Falls in A Tertiary Care Hospital-Association With Delirium: A Replication Study.

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Geriatrics, Nursing, Surgery

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Accidental Falls, Adult, Age Factors, Aged, Aged, 80 and over, Delirium, Female, Hospitalization, Hospitals, General, Hospitals, Teaching, Hospitals, Urban, Humans, Length of Stay, Male, Middle Aged, Prevalence, Retrospective Studies, Risk Assessment, Risk Factors, Tertiary Care Centers, Young Adult


BACKGROUND: Delirium has been previously implicated as a risk factor for patient falls. This is a replication study of a 2009 investigation examining the prevalence of diagnosed and undiagnosed delirium in patients who fell during their hospital stay.

OBJECTIVE: To determine the prevalence of delirium at our institution and to examine the relationship of falls with delirium, advanced age, and hospital procedures.

METHOD: Using the data collection tool developed for the 2009 study, the authors performed a retrospective review of records of 99 patients who fell during their inpatient stay. Similar information was gathered on patient demographics, fall date, fall location, hospital service type, discharge disposition, diagnosis of delirium (DD), synonyms used to describe delirium, metabolic derangements, and surgeries or procedures performed. Data were collected on the day of admission, day of the fall, and 2 days before the fall.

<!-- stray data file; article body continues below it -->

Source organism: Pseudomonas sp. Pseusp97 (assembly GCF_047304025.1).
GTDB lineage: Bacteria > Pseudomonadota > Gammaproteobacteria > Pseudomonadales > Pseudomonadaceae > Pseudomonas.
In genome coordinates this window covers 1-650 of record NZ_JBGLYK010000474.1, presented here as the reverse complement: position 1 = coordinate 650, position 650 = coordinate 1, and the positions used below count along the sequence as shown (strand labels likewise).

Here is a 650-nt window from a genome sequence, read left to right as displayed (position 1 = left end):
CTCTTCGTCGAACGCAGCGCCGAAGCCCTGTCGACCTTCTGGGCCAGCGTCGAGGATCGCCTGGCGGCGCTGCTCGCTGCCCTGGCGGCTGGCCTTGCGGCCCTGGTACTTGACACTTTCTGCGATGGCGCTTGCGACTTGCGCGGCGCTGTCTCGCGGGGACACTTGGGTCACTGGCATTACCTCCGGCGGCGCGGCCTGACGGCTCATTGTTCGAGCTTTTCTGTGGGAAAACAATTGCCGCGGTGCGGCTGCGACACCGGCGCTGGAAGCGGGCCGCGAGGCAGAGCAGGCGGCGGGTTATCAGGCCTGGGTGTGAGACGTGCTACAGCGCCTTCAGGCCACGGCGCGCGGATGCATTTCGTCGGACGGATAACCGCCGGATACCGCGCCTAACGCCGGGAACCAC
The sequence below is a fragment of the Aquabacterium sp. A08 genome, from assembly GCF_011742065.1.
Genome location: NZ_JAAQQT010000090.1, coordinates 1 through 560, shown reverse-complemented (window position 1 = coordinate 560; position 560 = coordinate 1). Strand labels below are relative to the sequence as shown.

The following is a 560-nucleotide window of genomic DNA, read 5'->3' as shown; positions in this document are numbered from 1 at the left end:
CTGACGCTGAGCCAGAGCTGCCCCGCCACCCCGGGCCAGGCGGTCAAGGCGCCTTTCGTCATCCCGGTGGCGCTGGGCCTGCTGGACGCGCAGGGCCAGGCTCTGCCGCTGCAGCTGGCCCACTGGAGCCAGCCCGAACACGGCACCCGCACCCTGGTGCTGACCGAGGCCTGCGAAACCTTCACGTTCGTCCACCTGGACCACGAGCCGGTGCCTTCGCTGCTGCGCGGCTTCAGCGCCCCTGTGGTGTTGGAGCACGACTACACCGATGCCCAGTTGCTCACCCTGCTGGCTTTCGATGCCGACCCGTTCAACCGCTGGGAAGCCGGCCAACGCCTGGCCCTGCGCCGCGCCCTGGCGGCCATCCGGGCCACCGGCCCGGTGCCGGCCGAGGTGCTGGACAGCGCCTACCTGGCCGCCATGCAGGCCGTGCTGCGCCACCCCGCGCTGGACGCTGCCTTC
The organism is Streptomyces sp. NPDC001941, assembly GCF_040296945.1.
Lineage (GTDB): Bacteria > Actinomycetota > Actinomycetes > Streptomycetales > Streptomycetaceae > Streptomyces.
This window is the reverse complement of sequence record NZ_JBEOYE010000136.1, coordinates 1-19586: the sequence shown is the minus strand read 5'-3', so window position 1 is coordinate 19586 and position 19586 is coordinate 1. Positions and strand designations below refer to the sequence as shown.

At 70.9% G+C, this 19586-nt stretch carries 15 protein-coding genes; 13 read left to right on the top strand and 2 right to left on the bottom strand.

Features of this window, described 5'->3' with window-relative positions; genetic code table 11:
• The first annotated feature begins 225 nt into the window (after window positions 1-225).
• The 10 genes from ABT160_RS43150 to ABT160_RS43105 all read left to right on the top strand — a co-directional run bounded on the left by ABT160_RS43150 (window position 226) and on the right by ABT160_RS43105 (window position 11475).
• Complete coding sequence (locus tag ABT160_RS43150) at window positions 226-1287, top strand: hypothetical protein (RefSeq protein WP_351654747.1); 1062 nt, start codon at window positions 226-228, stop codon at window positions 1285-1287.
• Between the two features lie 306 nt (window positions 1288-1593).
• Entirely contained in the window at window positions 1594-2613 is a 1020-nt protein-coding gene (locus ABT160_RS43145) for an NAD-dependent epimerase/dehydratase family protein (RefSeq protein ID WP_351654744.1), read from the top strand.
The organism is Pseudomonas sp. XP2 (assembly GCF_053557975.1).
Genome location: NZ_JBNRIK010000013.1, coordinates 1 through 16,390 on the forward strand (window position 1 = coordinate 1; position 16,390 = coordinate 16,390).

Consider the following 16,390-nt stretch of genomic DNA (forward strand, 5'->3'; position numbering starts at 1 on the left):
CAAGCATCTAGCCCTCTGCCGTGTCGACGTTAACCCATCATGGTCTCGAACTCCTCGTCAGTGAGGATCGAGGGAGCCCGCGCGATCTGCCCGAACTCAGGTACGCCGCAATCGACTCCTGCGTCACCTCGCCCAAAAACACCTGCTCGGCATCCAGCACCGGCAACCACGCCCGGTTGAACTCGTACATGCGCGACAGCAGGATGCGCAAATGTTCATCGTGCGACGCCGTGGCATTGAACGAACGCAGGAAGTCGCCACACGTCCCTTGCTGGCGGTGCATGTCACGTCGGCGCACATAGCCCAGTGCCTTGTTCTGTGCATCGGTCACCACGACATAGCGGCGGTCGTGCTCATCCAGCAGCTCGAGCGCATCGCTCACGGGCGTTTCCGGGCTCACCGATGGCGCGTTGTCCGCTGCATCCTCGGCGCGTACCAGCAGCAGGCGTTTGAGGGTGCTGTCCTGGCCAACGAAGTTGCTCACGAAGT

RESULTS: Falls in the general hospital were associated with delirium (73% of subjects had evidence or a DD at the time of their fall), advanced age (64.5% were older than 70 years), and specific procedures and surgeries.

CONCLUSION: As identified in the previous study, improving delirium recognition and treatment may reduce the number of patient falls and promote more favorable outcomes such as reduced length of stay, fewer discharges to intermediate care facilities, and prevention of fall injuries. A comprehensive fall risk assessment that includes a delirium detection tool would improve the sensitivity and specificity of these instruments to detect those at greatest risk.



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